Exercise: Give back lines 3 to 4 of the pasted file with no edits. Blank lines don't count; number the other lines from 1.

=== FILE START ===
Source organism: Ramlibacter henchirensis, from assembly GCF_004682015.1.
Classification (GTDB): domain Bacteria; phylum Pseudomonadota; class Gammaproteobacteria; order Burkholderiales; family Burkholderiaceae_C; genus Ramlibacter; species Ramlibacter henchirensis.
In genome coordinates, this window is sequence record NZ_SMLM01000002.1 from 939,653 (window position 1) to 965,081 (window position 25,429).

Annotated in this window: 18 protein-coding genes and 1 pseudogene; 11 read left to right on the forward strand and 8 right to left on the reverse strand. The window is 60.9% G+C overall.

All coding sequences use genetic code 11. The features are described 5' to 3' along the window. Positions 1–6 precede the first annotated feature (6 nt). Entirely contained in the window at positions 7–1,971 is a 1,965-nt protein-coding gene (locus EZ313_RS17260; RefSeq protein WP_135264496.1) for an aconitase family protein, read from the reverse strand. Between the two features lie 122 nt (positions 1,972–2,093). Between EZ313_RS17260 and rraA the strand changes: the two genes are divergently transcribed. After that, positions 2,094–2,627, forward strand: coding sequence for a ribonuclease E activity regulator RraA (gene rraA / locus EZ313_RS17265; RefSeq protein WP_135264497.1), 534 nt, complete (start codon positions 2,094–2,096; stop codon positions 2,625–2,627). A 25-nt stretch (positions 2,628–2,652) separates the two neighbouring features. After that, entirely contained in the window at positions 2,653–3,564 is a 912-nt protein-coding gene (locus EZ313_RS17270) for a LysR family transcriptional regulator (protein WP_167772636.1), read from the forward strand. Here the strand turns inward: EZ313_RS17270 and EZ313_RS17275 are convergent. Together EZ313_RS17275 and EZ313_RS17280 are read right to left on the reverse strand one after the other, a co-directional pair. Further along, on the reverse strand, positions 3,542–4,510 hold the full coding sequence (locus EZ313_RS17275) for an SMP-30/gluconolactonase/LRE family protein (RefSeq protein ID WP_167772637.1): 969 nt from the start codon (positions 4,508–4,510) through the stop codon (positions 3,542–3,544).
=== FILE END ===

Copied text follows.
In genome coordinates, this window is sequence record NZ_SMLM01000002.1 from 939,653 (window position 1) to 965,081 (window position 25,429).

Annotated in this window: 18 protein-coding genes and 1 pseudogene; 11 read left to right on the forward strand and 8 right to left on the reverse strand. The window is 60.9% G+C overall.